Coronavirus panic just wiped nearly $5bn off the combined value of Vivendi, Spotify and Live Nation… in a day

Access Industries founder Len Blavatnik

Whoever it was that decided Warner Music Group should delay its IPO last week deserves a pay rise from Len Blavatnik.

Unless it was actually Len Blavatnik (pictured) who made the decision. Because, y’know, he doesn’t really need a pay rise.

As frustrating as it must have been for would-be WMG shareholders to witness the company freeze its plotted public flotation in the US, Warner has avoided a whole lotta hurt on the stock market as a result.

As you may have read elsewhere, today (March 9) has been an abomination for stock market investors worldwide – the worst day, in fact, since the 2008  financial crash.  Friday (March 6) wasn’t much better.

Today alone, the S&P 500 – a key index reflecting the performance of 500 the USA’s largest companies – fell 7.6%.

The ongoing consumer reaction to the spread of Coronavirus (in short: stay home, don’t travel, avoid public gatherings) has contributed to an almighty sell-off of company shares in multiple markets, and a nosedive in the valuations of public companies worldwide.

This situation has been exacerbated today (‘Black Monday’) by a row between Russia and Saudi Arabia that has seen oil prices plunge.


Logic dictates that companies relying on the success of music rights (and other entertainment content) should be better protected than others (travel and event companies, for example) over the Coronavirus market negativity.

Yet that doesn’t mean the likes of Universal Music Group parent Vivendi or Sony Music Group parent Sony Corp, as well as Spotify, Tencent Music Entertainment and – of course – Live Nation, haven’t each seen their value significantly affected by COVID-19 panic on the markets.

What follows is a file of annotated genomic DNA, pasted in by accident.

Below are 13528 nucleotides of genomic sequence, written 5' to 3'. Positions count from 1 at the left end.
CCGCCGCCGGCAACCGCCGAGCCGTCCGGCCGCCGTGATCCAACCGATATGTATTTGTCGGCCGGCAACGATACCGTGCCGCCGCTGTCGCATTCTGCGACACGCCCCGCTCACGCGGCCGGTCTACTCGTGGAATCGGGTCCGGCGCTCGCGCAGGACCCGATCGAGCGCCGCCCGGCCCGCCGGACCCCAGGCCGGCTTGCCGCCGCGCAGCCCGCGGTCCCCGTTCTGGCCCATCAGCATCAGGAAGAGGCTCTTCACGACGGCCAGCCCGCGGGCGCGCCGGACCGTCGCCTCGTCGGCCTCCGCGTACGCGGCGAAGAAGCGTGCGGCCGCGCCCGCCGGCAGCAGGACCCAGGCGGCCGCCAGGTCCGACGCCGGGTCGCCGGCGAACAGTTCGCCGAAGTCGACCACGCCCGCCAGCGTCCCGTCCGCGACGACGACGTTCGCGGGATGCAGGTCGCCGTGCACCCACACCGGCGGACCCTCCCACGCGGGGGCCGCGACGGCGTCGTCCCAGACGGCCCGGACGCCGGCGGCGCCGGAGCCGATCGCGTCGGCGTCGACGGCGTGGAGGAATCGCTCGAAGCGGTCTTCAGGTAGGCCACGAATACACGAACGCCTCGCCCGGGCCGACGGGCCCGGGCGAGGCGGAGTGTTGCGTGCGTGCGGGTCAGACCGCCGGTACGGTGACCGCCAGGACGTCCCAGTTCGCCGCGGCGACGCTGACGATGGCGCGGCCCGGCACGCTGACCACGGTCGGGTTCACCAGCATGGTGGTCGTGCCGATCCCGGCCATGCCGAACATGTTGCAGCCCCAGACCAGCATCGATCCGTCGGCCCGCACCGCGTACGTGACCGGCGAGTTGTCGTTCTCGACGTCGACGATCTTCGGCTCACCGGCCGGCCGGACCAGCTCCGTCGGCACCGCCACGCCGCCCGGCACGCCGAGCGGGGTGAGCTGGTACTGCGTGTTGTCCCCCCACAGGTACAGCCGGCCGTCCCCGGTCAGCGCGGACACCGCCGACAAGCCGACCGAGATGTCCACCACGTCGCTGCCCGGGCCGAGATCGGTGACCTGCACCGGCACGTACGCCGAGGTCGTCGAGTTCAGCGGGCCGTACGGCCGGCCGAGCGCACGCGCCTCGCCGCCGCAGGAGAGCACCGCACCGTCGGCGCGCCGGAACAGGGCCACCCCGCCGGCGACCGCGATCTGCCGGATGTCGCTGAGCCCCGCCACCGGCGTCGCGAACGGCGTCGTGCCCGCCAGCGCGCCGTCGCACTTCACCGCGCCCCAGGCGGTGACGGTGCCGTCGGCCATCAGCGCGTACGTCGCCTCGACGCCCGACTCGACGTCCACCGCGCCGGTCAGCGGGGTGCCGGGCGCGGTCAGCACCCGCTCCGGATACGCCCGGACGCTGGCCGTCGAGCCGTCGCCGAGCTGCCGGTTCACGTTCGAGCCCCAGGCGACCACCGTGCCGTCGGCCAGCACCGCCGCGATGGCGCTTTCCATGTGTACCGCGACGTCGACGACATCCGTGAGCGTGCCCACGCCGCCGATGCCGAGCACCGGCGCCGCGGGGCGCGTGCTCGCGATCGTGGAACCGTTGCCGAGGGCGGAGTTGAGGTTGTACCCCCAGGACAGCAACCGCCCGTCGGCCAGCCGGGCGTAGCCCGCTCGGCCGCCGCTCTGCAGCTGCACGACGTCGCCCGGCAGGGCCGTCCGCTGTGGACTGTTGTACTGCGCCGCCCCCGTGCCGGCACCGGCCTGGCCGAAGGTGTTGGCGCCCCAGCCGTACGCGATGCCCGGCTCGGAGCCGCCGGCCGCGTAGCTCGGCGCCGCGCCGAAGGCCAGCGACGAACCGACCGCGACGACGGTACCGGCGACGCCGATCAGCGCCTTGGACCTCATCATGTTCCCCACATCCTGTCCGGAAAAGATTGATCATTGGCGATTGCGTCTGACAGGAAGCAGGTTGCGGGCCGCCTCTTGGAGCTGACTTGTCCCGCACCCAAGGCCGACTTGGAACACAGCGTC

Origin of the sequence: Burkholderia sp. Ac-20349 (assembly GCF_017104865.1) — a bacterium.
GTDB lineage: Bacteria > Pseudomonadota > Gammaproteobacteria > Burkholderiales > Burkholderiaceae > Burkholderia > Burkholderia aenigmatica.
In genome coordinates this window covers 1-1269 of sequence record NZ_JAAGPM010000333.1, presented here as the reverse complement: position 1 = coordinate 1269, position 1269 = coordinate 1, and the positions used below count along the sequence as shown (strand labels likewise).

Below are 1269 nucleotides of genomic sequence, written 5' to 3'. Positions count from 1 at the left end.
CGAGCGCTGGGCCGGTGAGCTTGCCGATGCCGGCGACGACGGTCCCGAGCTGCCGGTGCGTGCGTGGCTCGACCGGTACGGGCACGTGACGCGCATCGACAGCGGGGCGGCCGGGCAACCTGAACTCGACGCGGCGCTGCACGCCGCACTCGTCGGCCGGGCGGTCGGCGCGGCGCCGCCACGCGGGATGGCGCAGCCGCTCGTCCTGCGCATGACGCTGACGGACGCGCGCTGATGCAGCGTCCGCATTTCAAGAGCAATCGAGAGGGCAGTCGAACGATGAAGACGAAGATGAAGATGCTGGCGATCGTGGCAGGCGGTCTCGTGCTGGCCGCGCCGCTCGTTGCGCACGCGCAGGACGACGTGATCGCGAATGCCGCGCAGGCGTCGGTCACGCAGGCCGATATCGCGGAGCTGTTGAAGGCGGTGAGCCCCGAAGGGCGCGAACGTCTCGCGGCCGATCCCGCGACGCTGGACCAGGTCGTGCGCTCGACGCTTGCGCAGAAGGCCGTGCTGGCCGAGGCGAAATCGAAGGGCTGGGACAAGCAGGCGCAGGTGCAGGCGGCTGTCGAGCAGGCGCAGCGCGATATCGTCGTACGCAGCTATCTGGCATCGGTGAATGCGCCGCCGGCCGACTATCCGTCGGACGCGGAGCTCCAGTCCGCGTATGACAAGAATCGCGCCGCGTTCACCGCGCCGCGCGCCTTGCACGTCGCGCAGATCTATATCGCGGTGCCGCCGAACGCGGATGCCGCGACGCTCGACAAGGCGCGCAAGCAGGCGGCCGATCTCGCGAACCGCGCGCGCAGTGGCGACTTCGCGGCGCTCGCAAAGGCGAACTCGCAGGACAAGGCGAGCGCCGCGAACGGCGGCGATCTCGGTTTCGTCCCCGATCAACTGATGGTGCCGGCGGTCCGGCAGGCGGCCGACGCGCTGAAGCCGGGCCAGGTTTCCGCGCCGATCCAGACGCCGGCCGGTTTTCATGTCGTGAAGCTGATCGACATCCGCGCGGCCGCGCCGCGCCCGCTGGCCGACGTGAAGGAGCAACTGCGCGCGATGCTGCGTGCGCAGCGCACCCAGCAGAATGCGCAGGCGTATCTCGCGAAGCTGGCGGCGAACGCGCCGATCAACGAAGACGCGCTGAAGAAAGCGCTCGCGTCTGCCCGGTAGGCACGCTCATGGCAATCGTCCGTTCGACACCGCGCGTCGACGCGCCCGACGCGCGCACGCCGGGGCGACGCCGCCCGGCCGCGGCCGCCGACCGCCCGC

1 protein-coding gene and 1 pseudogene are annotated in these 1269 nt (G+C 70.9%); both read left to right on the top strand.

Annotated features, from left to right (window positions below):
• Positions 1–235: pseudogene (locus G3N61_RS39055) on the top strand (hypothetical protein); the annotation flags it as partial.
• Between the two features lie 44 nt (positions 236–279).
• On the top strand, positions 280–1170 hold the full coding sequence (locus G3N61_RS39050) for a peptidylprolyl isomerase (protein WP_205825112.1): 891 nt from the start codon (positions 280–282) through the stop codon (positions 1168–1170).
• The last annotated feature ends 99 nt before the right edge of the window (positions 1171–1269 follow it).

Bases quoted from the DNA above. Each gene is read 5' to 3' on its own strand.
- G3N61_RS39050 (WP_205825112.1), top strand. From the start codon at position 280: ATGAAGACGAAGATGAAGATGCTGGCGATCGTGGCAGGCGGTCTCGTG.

In fact, according to MBW’s calculations, these five companies saw their market cap valuations fall, collectively, by a whopping $11.1bn today alone.

As you can see below, Live Nation was, unsurprisingly, hit hardest (down over 10%), with the digital services (Spotify, Tencent Music Entertainment), emerging with the least damage at the close of trading.

(Illustrating this trend, as our headline points out: Vivendi, Spotify and Live Nation alone, jointly, lost an estimated $4.5bn in market cap value today.)


Since the trading close of Friday, February 21, the combined market cap fall of these five companies (Vivendi, Sony Corp, Live Nation, Spotify and Tencent Music Entertainment) stands at a painful $29.8bn.

That’s just 15 days ago – 11 trading days – when the markets began to get hardest hit by COVID-19 fears.

Bear in mind, as a useful barometer when you read the below, that the S&P 500 has fallen 17.8% in the past 15 trading days (since close on Feb 21).

Here’s how the stocks of five of the largest music-related public companies are holding up:


1) Vivendi

Paris-headquartered Vivendi, the current 100% owner of Universal Music Group, saw its share price fall by 7.22% today (‘Black Monday’), down to €21.20 at market close.

This alone sunk Vivendi’s public market cap by approximately €2.0bn ($2.3bn) – from €27.54bn to €25.55bn – in a single day, according to Google Finance data and MBW’s calculations.